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The topic below was originally posted on my blog, the Intrepid Liberal Journal.

In 1985, the US vs. Yonkers ruling challenged the institutionalized housing and educational discrimination of an entire city. It was the first time housing discrimination was linked to a segregated school system and this ruling codified a remedy for both.
On February 9th, at 9:00 PM, Brick By Brick: A Civil Rights Story, a one-hour documentary about Yonkers will air on New York’s local PBS station Channel 13. This important documentary was produced and directed by William Kavanagh. Kavanagh is a good friend who I came to know through regularly reading his blog. I’m hoping with the help of the progressive netroots, PBS will be persuaded to show his documentary to a national audience.

Kavanagh’s filmmaking career is dedicated to illustrating the human dimension of public policy issues. In 2001, Kavanagh was the field producer for Enemies of War, a PBS documentary on the civil war in El Salvador. Kavanagh went to El Salvador and interviewed rebel commanders, Jesuit priests, officials from the Salvadoran and US governments, human rights workers and ordinary Salvadoran citizens. He covered the first elections after the ceasefire and interviewed the late Congressman Joe Moakley and his aide, Jim McGovern, who broke the wall of silence around the killing of six Jesuit priests, their housekeeper, and her daughter by the Salvadoran military in 1989. Enemies of War was shown nationally on PBS.

With Brick By Brick, Kavanagh and his production team illustrate how a ghetto was created through public policies. It is the local people themselves from different backgrounds, who describe their experiences with housing and educational discrimination. This is contrasted with still other local people living across town who enjoyed superior opportunities and access to a better life.

Kavanagh’s film also informs viewers how local public school divisions emerged in a neighborhood overwhelmed with 7,000 units of public housing, “further entrenching the city’s color line.” The community reacted to these conditions in their children’s schools by fighting back and compelling Yonkers to change.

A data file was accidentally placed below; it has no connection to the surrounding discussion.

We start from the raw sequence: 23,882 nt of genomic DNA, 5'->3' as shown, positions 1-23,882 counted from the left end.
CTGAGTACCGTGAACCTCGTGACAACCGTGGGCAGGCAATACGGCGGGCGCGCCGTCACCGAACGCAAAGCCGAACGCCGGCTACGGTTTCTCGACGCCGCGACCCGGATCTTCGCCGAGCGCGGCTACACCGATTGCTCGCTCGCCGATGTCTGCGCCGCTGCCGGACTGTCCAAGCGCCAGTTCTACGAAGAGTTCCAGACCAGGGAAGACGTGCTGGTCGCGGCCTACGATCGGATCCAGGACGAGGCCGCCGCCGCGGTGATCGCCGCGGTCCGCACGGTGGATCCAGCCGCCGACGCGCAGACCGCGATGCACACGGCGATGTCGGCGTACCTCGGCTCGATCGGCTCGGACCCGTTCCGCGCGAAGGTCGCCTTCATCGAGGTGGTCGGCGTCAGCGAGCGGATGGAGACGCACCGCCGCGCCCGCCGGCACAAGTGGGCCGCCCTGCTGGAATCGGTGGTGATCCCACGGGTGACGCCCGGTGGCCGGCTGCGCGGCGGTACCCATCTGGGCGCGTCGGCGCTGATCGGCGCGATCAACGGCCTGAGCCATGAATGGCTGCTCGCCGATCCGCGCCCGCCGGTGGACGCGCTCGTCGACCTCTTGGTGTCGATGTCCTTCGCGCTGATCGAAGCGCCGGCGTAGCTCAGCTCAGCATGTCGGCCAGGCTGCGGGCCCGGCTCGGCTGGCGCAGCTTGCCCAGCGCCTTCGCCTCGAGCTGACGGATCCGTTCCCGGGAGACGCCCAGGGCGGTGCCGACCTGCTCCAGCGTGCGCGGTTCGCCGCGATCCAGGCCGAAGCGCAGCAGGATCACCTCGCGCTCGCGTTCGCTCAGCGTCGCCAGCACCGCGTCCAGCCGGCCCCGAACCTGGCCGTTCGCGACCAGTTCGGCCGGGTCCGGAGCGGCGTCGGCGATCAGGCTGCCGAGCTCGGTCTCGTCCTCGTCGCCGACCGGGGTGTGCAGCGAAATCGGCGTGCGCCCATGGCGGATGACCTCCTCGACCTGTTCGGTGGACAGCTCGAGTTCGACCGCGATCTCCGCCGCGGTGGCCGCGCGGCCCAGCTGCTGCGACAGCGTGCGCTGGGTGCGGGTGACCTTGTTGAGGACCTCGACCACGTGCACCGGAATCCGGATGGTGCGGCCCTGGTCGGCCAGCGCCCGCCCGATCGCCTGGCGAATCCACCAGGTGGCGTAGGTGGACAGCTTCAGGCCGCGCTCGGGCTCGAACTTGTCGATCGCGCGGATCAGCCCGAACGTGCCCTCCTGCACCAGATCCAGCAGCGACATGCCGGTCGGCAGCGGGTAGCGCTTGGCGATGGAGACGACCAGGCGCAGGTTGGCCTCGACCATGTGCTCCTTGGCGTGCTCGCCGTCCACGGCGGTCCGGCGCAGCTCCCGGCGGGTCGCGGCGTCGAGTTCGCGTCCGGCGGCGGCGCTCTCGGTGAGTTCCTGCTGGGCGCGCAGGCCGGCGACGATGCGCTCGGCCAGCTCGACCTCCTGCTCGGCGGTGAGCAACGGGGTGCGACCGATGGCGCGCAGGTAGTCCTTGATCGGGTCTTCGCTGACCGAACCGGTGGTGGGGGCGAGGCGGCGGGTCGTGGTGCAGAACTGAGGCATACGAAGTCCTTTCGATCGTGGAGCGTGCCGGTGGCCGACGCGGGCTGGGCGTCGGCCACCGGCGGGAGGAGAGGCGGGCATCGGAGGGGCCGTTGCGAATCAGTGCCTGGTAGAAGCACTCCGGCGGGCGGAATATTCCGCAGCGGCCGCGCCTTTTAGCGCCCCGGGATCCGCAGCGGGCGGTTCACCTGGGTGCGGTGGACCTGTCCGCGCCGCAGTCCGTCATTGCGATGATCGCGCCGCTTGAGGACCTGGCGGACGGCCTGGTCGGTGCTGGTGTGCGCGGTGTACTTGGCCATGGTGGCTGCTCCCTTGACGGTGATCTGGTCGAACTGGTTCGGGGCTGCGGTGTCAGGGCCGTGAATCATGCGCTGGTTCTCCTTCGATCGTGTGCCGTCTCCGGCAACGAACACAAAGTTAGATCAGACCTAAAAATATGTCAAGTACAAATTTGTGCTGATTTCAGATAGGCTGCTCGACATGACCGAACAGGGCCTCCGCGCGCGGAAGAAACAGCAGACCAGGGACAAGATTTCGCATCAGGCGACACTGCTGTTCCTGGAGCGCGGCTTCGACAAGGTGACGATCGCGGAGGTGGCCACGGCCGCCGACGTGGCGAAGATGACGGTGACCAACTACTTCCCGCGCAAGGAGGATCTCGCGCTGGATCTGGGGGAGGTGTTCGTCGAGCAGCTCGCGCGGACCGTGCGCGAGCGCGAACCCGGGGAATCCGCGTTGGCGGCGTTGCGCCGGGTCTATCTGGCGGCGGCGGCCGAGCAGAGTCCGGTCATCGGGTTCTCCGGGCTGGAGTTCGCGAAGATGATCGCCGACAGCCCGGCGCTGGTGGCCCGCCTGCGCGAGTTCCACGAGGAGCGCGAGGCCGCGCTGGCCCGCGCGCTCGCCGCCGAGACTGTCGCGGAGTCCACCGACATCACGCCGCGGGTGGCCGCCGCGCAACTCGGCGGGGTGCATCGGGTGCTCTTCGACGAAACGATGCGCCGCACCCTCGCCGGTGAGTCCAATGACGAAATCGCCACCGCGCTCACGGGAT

Essentially, Kavanagh’s documentary follows three families in Yonkers, New York as they navigate through the volatile maelstrom of racial politics and discrimination law in housing and schools that transforms their hometown. As Kavanagh put it to me,

The fact that Yonkers (as well as other cities which were not held to account in court) essentially kept their foot-dragging and evasion going for so many years after going into contempt of the Federal courts in 1988 is symbolic of the turn that civil rights enforcement has taken since the end of the Carter Administration, when US vs. Yonkers was originally filed. The film title is a bit of tribute to the folks who pressed on, despite the odds, to fight for an equitable end to the situation there.

This story merits maximum exposure and support by the progressive netroots. Yonkers is no different from many of our hometowns and neighborhoods. First and foremost the project needs money if it has any chance of ever being seen by a wider audience. I hope anyone reading this with the means will consider making a donation. The New York Foundation for the Arts (NFA) sponsors Brick by Brick and is a registered 501(c)(3) nonprofit organization. Donations can be made through the NFA by clicking here. When completing the online form please type “William Kavanagh” for artist’s name and “Brick By Brick: A Civil Rights Story” for project title.

As many reading this post are not New Yorkers and don’t have access to Local WNET 13, please click here for the contact information of Kavanagh Productions to request a press screener for bloggers. Upon viewing the film, if you approve of it, please contact WNET 13 praising it (click here for their contact information).

Our country is confronted with challenges ranging from war and peace to millions who don’t have health insurance. So many issues and causes competing for the attention of progressives. Civil rights are a core value that must never be allowed to slip through the cracks as we work to improve society and bring peace to the world. William Kavanagh reminds us with his documentary about the importance of standing up for justice in our own neighborhoods.